Police will receive more powers, prisoners may be released early, and council elections could be postponed under a range of amendments introduced by the New South Wales government on Tuesday.
New legislation was introduced to state parliament in an emergency bill which aimed to “combat the spread of COVID-19” and “boost community safety”.
The COVID-19 Legislation Amendment (Emergency Measures) bill would allow NSW Health to use private health facilities when needed, and to streamline the establishment of State Vaccine Centres to better manage the flu season and COVID-19.
Under the changes, police would also be given the power to “take immediate action” on suspected breaches of COVID-19 public health orders, including returning individuals to their home or place of quarantine.
Other amendments would allow some of the state’s prisoners to be released early on parole, according to attorney general Mark Speakman.
“These extraordinary measures are only to be used to respond to the threat of COVID-19, and would allow the Commissioner of Corrective Services to prioritise vulnerable offenders and others who pose a low risk to the community for consideration for conditional release,” he said in a statement.
“Offenders sentenced for the most serious offences cannot be released under these changes. Any conditional release would be subject to strict parole conditions, as well as any other requirements the commissioner considers appropriate .. the commissioner may prohibit or restrict any person from entering or visiting correctional facilities.”
Changes to the Environmental Planning and Assessment Act would ensure developments that protect the health, welfare and safety of the public during COVID-19 proceed “without the normal development approvals”.
Local government minister Shelley Hancock would be given the power to postpone the September council elections for 12 months, with a possible further extension to 31 December 2021, and councils would be permitted to hold official meetings electronically.
In response to the public’s panic-buying, supermarkets would be able to stock their shelves and trade throughout the Easter long weekend and ANZAC Day.
Speakman said this would give customers confidence that essential goods would not run out, particularly when combined with the state’s recent decision to lift the supermarket delivery curfew.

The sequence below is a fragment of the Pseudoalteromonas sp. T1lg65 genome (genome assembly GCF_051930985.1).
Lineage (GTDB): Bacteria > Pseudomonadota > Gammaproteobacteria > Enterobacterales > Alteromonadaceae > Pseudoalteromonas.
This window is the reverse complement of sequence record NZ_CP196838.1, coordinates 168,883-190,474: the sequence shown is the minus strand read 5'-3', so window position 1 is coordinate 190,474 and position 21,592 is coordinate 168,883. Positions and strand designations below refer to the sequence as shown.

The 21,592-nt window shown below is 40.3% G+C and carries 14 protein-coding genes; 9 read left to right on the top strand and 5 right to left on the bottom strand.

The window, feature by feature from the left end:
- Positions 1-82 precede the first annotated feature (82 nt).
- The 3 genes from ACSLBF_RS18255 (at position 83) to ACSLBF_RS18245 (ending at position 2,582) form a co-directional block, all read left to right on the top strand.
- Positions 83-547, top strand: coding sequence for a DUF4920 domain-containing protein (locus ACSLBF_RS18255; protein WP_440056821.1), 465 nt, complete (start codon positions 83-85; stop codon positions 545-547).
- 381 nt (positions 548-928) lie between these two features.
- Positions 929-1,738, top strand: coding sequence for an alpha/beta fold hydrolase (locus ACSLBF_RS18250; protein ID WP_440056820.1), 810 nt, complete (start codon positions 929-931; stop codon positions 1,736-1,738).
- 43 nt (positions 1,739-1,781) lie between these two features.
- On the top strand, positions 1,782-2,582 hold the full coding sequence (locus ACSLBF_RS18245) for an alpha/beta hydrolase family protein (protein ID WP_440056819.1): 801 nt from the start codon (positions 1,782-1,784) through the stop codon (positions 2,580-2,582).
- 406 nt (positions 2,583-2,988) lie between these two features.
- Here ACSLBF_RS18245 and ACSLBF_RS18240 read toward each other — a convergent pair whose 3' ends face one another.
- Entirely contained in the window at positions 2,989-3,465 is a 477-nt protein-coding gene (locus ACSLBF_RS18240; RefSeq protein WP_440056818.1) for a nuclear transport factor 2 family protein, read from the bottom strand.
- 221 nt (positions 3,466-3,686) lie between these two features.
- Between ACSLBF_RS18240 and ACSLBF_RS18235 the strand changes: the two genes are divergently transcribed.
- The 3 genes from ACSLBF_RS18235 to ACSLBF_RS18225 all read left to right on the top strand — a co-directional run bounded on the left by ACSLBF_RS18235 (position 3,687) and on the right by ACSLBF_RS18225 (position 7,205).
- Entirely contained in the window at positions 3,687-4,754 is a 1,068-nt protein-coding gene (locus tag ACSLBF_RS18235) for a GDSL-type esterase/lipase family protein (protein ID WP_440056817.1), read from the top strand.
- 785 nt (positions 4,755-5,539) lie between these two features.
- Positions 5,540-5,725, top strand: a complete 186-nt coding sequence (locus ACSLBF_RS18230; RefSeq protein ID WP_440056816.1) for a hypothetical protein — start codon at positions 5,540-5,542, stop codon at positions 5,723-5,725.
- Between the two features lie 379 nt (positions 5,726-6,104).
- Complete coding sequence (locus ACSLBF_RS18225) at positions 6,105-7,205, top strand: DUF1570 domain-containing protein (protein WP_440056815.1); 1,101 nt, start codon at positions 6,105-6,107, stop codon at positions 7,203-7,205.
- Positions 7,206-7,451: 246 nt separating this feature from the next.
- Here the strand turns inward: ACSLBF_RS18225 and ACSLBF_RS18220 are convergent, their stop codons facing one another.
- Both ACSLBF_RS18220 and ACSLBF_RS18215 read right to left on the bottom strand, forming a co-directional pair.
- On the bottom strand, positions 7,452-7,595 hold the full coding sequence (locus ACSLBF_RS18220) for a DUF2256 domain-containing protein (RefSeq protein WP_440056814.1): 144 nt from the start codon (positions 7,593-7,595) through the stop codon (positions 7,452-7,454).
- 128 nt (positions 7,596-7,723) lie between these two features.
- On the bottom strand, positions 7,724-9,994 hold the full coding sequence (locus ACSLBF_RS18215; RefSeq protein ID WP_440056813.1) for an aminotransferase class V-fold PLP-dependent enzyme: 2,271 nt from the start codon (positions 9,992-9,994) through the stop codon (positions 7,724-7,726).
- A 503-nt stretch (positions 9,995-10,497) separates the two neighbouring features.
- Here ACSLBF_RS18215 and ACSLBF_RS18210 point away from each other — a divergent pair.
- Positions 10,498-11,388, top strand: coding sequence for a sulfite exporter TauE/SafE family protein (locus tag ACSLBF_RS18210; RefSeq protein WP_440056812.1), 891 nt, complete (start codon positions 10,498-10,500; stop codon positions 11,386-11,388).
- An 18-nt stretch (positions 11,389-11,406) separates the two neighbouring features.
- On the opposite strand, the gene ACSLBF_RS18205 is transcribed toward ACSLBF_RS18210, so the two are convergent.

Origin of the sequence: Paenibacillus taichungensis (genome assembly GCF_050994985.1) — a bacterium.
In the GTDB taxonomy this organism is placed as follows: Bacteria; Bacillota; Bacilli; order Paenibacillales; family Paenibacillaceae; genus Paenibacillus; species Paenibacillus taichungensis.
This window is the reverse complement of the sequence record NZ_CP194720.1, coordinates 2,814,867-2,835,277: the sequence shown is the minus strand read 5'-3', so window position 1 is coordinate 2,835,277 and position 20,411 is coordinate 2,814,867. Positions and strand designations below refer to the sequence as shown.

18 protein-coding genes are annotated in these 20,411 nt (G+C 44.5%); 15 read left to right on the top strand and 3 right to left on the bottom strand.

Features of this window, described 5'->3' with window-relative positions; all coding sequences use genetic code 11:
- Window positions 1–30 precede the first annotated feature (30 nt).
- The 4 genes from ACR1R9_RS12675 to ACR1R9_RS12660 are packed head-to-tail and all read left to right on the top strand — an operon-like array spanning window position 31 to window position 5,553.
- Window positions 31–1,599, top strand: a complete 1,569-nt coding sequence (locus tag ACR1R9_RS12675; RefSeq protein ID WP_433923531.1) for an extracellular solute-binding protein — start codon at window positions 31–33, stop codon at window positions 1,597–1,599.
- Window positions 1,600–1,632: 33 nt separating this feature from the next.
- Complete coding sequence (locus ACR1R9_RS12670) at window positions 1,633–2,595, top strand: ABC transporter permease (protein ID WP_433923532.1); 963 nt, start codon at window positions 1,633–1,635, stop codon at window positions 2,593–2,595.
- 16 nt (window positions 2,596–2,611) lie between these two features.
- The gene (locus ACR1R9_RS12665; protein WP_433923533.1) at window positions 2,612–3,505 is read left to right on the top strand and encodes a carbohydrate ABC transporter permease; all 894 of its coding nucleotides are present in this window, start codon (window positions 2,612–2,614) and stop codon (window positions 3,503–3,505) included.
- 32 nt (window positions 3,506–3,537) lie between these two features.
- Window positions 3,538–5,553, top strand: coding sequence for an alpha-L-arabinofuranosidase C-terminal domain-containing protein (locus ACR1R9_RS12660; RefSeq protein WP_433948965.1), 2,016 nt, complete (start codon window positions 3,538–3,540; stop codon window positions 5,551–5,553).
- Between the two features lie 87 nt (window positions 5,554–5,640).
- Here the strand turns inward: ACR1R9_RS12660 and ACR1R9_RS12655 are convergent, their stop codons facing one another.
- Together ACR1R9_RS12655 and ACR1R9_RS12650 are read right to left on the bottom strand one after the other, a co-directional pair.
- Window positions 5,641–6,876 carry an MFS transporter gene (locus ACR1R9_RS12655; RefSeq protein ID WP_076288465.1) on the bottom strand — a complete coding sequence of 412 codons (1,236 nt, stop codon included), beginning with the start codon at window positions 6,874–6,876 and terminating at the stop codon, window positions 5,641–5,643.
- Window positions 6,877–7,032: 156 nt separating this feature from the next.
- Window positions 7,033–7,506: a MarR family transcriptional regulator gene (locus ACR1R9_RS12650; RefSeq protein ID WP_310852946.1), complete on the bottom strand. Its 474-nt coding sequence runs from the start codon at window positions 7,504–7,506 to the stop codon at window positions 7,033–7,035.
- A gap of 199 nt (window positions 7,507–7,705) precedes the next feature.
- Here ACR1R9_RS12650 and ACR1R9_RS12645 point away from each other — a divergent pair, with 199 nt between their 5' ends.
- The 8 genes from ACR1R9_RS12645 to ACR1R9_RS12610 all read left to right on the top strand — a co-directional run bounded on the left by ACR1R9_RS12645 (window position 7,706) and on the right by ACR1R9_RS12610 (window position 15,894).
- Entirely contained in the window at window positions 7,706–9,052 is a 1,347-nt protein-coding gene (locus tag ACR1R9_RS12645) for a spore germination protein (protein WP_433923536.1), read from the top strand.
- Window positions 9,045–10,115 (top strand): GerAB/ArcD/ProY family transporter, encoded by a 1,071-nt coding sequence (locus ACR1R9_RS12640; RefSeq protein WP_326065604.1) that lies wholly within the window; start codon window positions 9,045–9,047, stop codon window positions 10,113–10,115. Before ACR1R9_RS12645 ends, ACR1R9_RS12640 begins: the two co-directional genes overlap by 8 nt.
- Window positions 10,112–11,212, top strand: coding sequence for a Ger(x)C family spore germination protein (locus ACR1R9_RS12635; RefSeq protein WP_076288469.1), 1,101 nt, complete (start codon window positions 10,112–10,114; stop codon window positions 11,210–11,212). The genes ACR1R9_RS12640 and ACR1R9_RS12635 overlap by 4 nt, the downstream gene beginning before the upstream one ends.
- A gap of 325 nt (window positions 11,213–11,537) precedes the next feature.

“The bill will also protect staff from being compelled to work on these additional days; it will be their choice to work and earn additional income, or to enjoy the holidays,” he added.
Changes to the justice system would include the ability for Supreme and District Courts to order judge-alone trials, and a greater use of technology to “maintain social distancing” in courtrooms.
Vulnerable people would also be exempt from jury summons, and provisional Apprehended Domestic Violence Orders would be extended from 28 days to six months.
The NSW Children’s Guardian would also be granted the power to extend working with children check clearances where appropriate “to help prevent any disruption to services because of COVID-19”.
Speakman said the changes would ensure essential public amenities continue to operate effectively “while maintaining the wellbeing of our frontline workers and the broader public”.
“The threat posed by COVID-19 is rapidly evolving, and the needs of families, businesses, workers and governments are changing every day,” he said.
“These temporary measures will help ensure we are ready for any development. If urgent action is required to ensure the health and safety of the people of NSW, this bill will help to empower the relevant experts and public bodies to make tough and swift decisions in the best interests of the community.”